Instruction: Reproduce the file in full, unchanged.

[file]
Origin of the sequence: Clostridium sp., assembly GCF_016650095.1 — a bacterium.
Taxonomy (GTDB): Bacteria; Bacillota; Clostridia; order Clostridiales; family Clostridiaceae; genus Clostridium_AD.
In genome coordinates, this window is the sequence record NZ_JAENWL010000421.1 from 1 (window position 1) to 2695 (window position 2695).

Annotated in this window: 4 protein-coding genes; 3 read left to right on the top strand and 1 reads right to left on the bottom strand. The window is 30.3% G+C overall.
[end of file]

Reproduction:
Origin of the sequence: Clostridium sp., assembly GCF_016650095.1 — a bacterium.
Taxonomy (GTDB): Bacteria; Bacillota; Clostridia; order Clostridiales; family Clostridiaceae; genus Clostridium_AD.
In genome coordinates, this window is the sequence record NZ_JAENWL010000421.1 from 1 (window position 1) to 2695 (window position 2695).

Annotated in this window: 4 protein-coding genes; 3 read left to right on the top strand and 1 reads right to left on the bottom strand. The window is 30.3% G+C overall.